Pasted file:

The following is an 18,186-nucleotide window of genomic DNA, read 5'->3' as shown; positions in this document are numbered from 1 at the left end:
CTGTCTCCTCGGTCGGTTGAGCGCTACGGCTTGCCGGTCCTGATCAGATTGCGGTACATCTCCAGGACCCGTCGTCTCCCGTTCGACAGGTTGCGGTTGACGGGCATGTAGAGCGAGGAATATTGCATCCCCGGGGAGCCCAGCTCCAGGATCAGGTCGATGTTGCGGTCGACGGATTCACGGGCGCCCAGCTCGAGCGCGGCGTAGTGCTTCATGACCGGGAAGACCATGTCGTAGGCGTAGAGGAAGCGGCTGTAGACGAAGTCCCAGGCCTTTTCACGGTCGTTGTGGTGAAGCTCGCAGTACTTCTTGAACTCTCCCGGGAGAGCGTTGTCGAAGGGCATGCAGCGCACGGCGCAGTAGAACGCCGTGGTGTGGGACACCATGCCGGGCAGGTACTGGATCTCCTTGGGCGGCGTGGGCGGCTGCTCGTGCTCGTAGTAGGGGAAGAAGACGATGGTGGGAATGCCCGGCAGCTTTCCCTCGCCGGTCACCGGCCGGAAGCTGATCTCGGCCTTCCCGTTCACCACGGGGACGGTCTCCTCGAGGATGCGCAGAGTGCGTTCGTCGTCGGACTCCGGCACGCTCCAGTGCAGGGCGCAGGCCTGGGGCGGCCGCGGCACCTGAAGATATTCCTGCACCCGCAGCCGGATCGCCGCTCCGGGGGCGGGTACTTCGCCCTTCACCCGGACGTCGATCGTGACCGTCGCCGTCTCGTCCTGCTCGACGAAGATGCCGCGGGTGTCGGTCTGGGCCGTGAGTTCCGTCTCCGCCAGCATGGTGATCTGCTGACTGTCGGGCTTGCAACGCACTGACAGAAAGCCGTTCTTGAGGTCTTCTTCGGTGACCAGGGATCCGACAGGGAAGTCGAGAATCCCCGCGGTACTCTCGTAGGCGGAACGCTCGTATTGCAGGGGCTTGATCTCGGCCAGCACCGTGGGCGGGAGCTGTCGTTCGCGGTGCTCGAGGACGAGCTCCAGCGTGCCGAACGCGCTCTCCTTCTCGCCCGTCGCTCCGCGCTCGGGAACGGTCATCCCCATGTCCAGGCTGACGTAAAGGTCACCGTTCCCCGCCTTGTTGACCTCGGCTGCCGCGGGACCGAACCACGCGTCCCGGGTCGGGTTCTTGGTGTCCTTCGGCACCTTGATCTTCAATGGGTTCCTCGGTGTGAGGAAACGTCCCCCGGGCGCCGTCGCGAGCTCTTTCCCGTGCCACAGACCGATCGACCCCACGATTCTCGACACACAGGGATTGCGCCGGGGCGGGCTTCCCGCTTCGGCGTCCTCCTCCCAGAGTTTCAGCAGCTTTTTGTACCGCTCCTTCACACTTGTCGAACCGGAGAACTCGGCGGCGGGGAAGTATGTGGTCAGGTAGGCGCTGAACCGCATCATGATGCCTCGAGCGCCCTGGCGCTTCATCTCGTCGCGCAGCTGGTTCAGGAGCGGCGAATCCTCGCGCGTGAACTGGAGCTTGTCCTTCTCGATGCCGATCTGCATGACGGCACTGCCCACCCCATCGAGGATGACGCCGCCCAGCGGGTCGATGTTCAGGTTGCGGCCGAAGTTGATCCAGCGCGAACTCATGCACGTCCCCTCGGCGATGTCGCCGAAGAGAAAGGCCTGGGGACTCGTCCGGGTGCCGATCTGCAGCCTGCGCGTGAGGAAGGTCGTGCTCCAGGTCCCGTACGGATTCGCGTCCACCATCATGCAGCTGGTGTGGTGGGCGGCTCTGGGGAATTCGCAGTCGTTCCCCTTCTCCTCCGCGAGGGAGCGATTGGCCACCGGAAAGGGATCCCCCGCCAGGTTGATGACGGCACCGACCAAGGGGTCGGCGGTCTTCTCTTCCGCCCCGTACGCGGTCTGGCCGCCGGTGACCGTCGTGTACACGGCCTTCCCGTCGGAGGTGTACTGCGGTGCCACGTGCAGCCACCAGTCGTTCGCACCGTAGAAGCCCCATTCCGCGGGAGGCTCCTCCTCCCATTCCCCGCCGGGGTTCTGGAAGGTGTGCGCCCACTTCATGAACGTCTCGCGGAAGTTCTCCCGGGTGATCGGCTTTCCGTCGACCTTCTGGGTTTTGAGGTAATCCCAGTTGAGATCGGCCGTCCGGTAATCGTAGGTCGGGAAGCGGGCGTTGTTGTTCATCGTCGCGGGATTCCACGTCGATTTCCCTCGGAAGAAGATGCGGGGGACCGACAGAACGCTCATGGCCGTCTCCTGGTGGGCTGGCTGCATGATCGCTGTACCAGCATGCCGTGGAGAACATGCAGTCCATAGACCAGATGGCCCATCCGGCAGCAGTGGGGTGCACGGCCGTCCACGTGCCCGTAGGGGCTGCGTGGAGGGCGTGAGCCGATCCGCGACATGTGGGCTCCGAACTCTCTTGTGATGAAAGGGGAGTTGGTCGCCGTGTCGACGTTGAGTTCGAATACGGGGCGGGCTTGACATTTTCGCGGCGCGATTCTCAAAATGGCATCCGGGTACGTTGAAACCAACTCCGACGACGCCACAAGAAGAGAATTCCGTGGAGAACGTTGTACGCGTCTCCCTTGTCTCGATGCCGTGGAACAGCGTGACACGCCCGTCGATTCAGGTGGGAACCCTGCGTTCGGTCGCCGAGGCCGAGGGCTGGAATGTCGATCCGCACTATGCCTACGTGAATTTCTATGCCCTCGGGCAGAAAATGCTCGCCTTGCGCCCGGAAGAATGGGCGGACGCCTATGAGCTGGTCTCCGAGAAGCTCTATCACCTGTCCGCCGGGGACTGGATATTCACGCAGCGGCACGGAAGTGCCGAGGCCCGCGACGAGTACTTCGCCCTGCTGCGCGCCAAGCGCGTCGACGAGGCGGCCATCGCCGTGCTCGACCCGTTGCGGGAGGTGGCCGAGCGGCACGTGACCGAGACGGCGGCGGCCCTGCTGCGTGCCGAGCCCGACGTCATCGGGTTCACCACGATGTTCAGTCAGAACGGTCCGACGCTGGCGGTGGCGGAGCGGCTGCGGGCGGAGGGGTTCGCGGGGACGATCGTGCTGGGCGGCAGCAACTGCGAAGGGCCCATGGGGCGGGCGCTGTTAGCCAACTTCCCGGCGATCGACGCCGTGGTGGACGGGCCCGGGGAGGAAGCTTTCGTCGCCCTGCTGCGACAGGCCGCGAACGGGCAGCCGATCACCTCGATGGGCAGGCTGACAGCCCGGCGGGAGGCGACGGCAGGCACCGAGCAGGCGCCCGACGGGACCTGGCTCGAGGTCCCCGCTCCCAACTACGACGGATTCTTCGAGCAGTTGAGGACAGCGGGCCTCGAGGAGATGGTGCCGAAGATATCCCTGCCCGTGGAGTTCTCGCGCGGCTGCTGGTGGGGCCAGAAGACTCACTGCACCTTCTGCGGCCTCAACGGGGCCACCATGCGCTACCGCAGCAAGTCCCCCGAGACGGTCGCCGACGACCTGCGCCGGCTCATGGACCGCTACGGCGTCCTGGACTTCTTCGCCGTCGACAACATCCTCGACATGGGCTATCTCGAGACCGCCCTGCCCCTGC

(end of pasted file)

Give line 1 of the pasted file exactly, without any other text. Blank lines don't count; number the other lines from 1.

The following is an 18,186-nucleotide window of genomic DNA, read 5'->3' as shown; positions in this document are numbered from 1 at the left end: